Oregon’s college students may be more familiar with the company’s WeCar by Enterprise service, which has been operating in Eugene, Springfield and Corvallis since 2008. Maniscalco says the service is coming to Portland soon.
Zipcar, Car2Go and Enterprise Holdings all see growth potential in businesses and their employees. Companies can get corporate memberships for their workers to use. Employees who travel can also use their Zipcar or Car2Go memberships in other cities. Car2Go members in Portland can drive Smart Fortwos in North American cities where the service has offices, and Zipcar members can reserve a car in any city where the company operates around the globe, including the U.K. and Spain.
With all these options, can this many car-sharing services survive in the city where they were born? All three companies say yes. They agree that Mel Wells, a carless Portlander who works downtown for a nonprofit, is a typical user. She mixes and matches her Car2Go and Zipcar memberships, TriMet tickets and trusty bike to fit her needs. Some months, she uses only her bike, but when she moved over the summer, she used Zipcar for trucks and SUVs. She finds that a Car2Go vehicle is almost always closer than a Zipcar, which works better for client meetings or running errands.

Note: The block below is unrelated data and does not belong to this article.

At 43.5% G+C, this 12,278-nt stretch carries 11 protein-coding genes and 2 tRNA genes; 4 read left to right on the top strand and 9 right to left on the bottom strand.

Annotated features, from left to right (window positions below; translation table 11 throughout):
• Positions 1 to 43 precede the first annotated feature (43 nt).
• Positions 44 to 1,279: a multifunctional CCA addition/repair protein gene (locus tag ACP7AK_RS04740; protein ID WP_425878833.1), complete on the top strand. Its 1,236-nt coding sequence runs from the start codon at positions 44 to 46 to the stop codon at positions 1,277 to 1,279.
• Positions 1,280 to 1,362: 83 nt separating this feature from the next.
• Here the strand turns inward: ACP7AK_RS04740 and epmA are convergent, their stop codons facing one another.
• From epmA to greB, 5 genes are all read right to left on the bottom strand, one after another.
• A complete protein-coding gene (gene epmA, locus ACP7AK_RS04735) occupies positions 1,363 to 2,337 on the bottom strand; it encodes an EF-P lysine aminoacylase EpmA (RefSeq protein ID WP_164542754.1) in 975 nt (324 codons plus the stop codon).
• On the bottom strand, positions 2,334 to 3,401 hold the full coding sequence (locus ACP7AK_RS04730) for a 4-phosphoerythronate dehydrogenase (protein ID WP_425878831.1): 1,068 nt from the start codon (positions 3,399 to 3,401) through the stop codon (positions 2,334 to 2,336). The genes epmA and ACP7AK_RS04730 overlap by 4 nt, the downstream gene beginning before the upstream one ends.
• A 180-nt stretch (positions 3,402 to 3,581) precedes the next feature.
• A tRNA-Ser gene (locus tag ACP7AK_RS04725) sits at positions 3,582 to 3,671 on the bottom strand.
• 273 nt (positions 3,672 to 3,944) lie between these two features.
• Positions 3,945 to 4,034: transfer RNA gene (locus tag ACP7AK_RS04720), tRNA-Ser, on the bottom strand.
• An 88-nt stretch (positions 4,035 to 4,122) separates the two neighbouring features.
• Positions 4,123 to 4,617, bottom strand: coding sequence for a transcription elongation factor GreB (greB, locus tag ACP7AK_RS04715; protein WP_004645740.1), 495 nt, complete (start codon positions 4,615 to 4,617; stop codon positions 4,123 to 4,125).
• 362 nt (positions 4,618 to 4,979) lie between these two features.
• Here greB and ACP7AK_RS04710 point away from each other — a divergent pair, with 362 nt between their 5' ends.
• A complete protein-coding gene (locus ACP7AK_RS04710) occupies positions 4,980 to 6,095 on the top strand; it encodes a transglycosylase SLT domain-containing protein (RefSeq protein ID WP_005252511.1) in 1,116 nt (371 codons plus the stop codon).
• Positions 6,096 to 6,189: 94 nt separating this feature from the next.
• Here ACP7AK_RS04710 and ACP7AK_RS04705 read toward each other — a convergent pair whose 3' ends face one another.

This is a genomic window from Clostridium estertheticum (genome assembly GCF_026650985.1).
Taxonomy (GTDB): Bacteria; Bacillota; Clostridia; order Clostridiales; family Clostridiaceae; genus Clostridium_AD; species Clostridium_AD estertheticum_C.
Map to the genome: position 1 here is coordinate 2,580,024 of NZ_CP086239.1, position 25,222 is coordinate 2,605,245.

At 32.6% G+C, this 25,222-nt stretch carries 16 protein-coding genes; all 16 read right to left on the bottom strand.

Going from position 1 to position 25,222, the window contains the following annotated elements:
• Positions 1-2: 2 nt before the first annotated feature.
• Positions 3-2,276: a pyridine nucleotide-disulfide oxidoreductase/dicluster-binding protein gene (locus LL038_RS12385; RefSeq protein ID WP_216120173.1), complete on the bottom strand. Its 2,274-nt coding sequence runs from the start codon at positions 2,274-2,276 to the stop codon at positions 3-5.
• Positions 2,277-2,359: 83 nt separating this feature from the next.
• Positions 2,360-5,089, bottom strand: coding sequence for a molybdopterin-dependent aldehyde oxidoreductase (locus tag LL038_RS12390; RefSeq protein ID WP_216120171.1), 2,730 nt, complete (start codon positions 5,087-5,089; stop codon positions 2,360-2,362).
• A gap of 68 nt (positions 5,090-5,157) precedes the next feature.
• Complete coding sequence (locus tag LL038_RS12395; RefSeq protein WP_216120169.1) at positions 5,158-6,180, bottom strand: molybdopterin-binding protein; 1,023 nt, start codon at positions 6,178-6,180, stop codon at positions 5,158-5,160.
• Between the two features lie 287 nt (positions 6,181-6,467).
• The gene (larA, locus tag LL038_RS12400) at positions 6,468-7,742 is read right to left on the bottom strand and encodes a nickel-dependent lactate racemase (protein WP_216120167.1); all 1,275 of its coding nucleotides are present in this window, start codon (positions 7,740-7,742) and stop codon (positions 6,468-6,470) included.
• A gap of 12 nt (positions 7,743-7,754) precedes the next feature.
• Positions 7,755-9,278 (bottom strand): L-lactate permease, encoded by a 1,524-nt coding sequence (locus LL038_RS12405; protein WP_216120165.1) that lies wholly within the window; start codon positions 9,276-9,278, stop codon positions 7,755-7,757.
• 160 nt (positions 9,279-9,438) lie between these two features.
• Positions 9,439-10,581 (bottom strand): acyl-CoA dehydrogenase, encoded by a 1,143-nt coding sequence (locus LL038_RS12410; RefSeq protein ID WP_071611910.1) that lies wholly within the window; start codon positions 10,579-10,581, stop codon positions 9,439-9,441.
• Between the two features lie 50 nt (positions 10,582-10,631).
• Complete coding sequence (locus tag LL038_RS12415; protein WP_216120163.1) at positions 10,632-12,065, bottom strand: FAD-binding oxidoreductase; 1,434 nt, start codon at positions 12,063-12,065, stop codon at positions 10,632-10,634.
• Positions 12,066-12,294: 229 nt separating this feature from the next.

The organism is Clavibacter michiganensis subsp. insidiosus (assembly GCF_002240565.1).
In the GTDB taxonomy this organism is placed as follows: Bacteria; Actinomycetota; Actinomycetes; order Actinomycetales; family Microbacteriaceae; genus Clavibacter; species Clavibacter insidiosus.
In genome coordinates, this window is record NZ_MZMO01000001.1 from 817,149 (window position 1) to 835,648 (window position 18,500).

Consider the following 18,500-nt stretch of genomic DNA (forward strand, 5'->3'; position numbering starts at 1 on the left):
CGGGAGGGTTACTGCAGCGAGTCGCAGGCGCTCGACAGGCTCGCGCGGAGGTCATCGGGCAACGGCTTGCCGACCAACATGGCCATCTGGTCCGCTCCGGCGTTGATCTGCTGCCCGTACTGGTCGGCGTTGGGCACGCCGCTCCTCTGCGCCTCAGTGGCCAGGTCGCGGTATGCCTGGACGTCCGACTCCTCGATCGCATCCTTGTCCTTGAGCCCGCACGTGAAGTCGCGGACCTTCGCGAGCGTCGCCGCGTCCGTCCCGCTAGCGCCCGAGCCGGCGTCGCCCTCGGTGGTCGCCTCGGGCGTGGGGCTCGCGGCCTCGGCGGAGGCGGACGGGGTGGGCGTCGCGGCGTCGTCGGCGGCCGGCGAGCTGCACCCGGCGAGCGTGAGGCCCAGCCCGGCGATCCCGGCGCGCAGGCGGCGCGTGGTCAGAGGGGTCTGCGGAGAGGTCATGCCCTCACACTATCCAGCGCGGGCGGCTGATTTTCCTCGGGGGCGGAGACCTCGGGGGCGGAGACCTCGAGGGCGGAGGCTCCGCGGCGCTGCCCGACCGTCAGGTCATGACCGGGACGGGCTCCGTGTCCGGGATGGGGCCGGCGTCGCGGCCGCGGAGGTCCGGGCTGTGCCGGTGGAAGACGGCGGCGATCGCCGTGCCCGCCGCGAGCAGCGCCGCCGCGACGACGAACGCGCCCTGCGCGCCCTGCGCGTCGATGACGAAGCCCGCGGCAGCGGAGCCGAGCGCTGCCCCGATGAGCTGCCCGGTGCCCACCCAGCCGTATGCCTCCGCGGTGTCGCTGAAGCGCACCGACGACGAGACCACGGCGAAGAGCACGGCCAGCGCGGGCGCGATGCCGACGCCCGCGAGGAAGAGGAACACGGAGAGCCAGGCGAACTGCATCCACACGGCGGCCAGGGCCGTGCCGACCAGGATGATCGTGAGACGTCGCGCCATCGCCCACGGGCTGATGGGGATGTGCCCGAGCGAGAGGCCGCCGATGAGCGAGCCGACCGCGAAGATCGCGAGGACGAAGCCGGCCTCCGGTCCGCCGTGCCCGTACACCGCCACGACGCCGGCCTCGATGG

“These services work best for people who are comfortable in an urban setting,” says Stafford. People like Wells, who wants access to everything a city has to offer without having to own a car.
Wednesday, April 15, 2015
BY GARY CONKLING | GUEST BLOGGER
Avoiding a crisis is a great way to burnish your reputation, increase brand loyalty and become a market leader.
Friday, March 27, 2015
BY LINDA BAKER
Founded 12 years ago, Keen Inc. likes to push the envelope, starting with the debut of the “Newport” closed toe sandal in 2003. Since then, the company has opened a factory on Swan Island and a sleek new headquarters in the Pearl District. The brand’s newest offering, UNEEK, is a sandal made from two woven cords and not much more.
Thursday, March 26, 2015
Janet LaBar, Executive director, Greater Portland Inc.